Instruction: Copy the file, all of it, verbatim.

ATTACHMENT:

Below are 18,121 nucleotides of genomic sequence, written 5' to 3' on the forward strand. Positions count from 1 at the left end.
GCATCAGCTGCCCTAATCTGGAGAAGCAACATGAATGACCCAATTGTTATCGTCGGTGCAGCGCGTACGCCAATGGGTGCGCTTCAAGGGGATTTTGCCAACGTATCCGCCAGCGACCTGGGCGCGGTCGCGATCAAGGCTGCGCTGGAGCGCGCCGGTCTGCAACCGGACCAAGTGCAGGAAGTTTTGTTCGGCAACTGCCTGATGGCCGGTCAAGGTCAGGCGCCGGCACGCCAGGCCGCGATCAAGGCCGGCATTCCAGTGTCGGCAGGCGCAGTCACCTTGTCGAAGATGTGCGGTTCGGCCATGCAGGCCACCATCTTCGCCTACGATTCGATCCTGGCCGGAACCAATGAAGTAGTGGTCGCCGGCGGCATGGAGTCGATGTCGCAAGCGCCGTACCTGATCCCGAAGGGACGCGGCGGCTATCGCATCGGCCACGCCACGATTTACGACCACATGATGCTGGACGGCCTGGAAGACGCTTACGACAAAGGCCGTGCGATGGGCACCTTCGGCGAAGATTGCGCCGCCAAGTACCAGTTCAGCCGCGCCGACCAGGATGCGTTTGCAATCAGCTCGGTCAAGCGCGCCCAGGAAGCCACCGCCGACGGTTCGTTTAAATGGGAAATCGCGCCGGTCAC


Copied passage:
Below are 18,121 nucleotides of genomic sequence, written 5' to 3' on the forward strand. Positions count from 1 at the left end.
GCATCAGCTGCCCTAATCTGGAGAAGCAACATGAATGACCCAATTGTTATCGTCGGTGCAGCGCGTACGCCAATGGGTGCGCTTCAAGGGGATTTTGCCAACGTATCCGCCAGCGACCTGGGCGCGGTCGCGATCAAGGCTGCGCTGGAGCGCGCCGGTCTGCAACCGGACCAAGTGCAGGAAGTTTTGTTCGGCAACTGCCTGATGGCCGGTCAAGGTCAGGCGCCGGCACGCCAGGCCGCGATCAAGGCCGGCATTCCAGTGTCGGCAGGCGCAGTCACCTTGTCGAAGATGTGCGGTTCGGCCATGCAGGCCACCATCTTCGCCTACGATTCGATCCTGGCCGGAACCAATGAAGTAGTGGTCGCCGGCGGCATGGAGTCGATGTCGCAAGCGCCGTACCTGATCCCGAAGGGACGCGGCGGCTATCGCATCGGCCACGCCACGATTTACGACCACATGATGCTGGACGGCCTGGAAGACGCTTACGACAAAGGCCGTGCGATGGGCACCTTCGGCGAAGATTGCGCCGCCAAGTACCAGTTCAGCCGCGCCGACCAGGATGCGTTTGCAATCAGCTCGGTCAAGCGCGCCCAGGAAGCCACCGCCGACGGTTCGTTTAAATGGGAAATCGCGCCGGTCAC